Black-Crowned Night-Herons

We were more than a little disappointed when we stopped at the Colusa National Wildlife Refuge and discovered it was closed due to recent flooding  which meant we couldn’t check out the Night-Heron Rookery.

There aren’t nearly as many Night Heron nesting at the Santa Rosa Rookery, but there were  still lots of opportunities for shots of Black-Crowned Night-Heron carrying in nesting material.

I was a little surprised to see this juvenile Night-Heron fly in and out of the rookery, though it never appeared to be carrying nesting material. 

The herons flying in and out of the rookery seem largely indifferent to people below (or they wouldn’t be nesting in the middle of a busy street), but this Night-Heron definitely seemed irked at my presence, staring down at me menacingly.

This heron, on the other hand, appeared to be rather cowed

by this Snowy Egret which seemed quite threatening.  

It was clear that this was a high-rental area and that prime-nesting sites came at a real premium.  

Cattle Egret at the Santa Rosa Rookery

It’s relatively easy to get shots of Night Heron, Snowy Egrets, and Greater Egrets in many of the places we visit in Northern California, but the Santa Rosa Rookery is the only place I’ve ever managed to get a shot of Cattle Egret outside of Hawaii.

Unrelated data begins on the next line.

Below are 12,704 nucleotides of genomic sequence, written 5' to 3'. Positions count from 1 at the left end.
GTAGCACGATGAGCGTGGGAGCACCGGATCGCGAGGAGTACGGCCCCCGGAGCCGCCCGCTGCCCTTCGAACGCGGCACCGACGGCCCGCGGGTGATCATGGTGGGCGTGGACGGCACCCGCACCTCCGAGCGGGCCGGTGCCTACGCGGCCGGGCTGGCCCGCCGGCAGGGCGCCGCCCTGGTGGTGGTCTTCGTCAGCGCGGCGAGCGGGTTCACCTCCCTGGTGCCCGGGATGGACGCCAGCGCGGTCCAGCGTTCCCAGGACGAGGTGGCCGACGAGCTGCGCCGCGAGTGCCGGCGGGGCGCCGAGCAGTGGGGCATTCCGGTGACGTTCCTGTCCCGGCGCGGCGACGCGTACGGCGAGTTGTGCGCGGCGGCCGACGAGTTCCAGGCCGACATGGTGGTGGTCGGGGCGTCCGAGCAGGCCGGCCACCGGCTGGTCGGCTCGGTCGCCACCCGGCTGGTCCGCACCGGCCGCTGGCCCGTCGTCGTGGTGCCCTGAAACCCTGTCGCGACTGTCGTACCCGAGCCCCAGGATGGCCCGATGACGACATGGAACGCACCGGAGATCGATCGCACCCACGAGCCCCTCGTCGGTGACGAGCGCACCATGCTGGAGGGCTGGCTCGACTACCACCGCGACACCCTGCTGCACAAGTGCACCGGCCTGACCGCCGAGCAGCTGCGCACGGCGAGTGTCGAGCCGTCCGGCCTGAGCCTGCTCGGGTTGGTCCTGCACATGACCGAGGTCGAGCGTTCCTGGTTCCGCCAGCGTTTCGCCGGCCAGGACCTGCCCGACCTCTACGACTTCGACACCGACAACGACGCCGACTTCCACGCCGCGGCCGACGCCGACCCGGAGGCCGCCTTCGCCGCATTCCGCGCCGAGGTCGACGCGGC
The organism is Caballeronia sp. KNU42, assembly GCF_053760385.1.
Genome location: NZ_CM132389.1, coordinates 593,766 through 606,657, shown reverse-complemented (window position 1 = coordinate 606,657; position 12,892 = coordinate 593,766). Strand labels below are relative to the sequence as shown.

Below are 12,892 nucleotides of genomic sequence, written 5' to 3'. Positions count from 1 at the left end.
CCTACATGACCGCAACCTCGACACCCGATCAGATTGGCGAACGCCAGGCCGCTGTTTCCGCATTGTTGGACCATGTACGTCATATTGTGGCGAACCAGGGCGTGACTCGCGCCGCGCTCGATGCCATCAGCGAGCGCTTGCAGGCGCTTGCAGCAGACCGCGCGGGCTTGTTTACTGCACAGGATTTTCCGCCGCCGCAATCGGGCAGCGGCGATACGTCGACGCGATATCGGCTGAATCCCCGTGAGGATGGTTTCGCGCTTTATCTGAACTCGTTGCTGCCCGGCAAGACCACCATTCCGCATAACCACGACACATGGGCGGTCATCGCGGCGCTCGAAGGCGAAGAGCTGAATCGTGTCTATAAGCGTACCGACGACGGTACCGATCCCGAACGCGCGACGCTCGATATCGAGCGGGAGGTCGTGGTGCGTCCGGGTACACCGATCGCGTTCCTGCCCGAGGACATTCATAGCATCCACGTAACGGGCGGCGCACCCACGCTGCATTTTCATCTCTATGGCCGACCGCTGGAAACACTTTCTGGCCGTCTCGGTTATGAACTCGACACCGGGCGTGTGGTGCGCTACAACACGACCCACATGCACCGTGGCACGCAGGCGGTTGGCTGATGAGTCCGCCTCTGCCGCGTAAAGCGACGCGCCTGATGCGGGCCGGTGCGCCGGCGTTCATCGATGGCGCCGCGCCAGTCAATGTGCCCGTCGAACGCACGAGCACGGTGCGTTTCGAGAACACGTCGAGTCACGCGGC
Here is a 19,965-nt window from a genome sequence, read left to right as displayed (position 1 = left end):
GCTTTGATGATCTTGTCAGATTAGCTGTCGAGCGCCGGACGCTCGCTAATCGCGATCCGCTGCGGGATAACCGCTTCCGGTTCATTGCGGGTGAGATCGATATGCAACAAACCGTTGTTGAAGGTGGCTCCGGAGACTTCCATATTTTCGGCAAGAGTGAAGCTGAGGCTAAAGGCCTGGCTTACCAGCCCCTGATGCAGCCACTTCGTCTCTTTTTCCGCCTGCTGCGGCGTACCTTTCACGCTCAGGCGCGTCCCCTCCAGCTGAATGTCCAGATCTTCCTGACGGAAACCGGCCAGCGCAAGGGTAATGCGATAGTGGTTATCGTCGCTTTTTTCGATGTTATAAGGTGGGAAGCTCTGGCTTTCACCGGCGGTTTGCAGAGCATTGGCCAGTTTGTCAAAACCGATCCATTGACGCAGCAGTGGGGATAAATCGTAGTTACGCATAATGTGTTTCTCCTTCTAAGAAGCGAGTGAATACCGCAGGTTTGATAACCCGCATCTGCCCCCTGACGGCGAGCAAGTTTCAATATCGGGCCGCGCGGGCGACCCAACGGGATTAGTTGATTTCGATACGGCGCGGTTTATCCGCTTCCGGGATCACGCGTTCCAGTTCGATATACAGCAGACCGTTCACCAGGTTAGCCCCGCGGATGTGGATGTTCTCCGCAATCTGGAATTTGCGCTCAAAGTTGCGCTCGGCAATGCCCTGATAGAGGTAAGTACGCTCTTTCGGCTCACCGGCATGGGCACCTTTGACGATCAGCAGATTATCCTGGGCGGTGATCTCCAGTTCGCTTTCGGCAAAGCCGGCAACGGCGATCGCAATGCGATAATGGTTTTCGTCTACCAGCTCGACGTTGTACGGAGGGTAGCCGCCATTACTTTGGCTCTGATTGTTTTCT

I was a little disappointed that there didn’t seem to be as many Cattle Egret as usual, but this one made a couple of flybys while I had my camera set on a high enough shutter speed to freeze the action, even if the background seem darker than it actually appeared.

This would have been my favorite shot if I hadn’t managed to cut off the top of it’s wing.

Though this shot isn’t quite as good, I prefer it because it shows the whole bird.

Cattle Egrets aren’t nearly as “photogenic” as Snowy Egrets, but I still love these shots because I see them so seldom (no doubt that silly link at the bottom of each blog entry will show even better shots taken earlier).

Great Egrets at the Santa Rosa Rookery

I was a little surprised when I didn’t get a single shot of an egret at either the Sacramento National Wildlife Refuge or Spring Lake because they are common in both places.  I wasn’t worried about not seeing any, though, because I was sure I would see them at the Santa Rosa Rookery a place I discovered online several years ago.  

Sure enough, we could see them flying in and landing on the top of the Eucalyptus tree  from several blocks away.  

I think the Santa Rosa Rookery is my favorite place to photograph Great Egrets because you can capture different behaviors.

Most of all, it’s a great place to try capture them in flight as they bring in nesting material.

Unfortunately, it’s still awfully challenging getting close up without cutting wings, legs, or, at the very least, feathers as they unexpectedly dive to their nesting site.